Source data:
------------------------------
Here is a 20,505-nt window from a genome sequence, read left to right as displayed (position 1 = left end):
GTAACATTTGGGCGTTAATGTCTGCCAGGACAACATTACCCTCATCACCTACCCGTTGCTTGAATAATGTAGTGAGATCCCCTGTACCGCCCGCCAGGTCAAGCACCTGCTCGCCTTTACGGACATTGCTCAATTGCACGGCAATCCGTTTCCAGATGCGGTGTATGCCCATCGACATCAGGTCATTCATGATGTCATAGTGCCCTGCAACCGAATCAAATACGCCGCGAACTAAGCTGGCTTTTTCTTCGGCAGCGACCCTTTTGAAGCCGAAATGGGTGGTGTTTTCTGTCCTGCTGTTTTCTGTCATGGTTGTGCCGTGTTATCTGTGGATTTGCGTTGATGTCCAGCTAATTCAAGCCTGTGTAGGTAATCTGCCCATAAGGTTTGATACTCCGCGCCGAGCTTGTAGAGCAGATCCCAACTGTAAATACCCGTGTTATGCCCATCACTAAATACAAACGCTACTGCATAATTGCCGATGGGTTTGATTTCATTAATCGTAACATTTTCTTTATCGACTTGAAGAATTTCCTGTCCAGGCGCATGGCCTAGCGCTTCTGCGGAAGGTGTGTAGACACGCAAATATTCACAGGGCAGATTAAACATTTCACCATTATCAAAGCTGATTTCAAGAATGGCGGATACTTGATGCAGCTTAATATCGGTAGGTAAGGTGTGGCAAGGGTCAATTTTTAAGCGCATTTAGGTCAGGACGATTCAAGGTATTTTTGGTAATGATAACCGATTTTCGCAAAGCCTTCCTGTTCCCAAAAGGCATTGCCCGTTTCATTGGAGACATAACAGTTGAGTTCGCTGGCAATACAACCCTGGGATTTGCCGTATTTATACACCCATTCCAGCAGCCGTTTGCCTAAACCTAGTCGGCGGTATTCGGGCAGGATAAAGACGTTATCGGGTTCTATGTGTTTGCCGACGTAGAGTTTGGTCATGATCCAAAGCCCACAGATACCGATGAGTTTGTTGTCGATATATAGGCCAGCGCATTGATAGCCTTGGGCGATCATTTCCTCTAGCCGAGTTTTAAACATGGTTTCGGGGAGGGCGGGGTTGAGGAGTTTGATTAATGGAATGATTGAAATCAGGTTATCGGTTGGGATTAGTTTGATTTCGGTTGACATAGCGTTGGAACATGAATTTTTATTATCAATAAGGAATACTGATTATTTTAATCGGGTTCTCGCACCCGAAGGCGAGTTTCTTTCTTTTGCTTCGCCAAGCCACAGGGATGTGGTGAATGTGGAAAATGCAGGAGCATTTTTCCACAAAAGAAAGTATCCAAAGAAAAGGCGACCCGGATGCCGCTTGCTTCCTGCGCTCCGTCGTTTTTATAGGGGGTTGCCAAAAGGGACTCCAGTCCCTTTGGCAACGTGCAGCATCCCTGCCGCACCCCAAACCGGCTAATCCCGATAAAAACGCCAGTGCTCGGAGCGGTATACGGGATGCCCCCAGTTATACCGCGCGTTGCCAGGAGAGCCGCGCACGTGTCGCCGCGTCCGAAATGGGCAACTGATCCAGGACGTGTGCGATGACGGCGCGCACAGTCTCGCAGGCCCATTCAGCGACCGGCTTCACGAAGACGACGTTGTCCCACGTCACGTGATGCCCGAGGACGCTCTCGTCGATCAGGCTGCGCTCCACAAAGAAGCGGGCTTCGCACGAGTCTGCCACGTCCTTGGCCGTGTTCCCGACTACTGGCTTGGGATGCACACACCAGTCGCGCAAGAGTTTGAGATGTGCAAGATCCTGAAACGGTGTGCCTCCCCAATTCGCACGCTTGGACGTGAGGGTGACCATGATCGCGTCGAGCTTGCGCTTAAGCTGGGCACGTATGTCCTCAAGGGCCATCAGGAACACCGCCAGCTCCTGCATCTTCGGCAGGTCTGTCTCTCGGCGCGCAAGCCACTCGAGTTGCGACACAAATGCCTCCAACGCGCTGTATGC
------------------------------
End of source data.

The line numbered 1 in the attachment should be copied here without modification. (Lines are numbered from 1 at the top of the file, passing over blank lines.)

Here is a 20,505-nt window from a genome sequence, read left to right as displayed (position 1 = left end):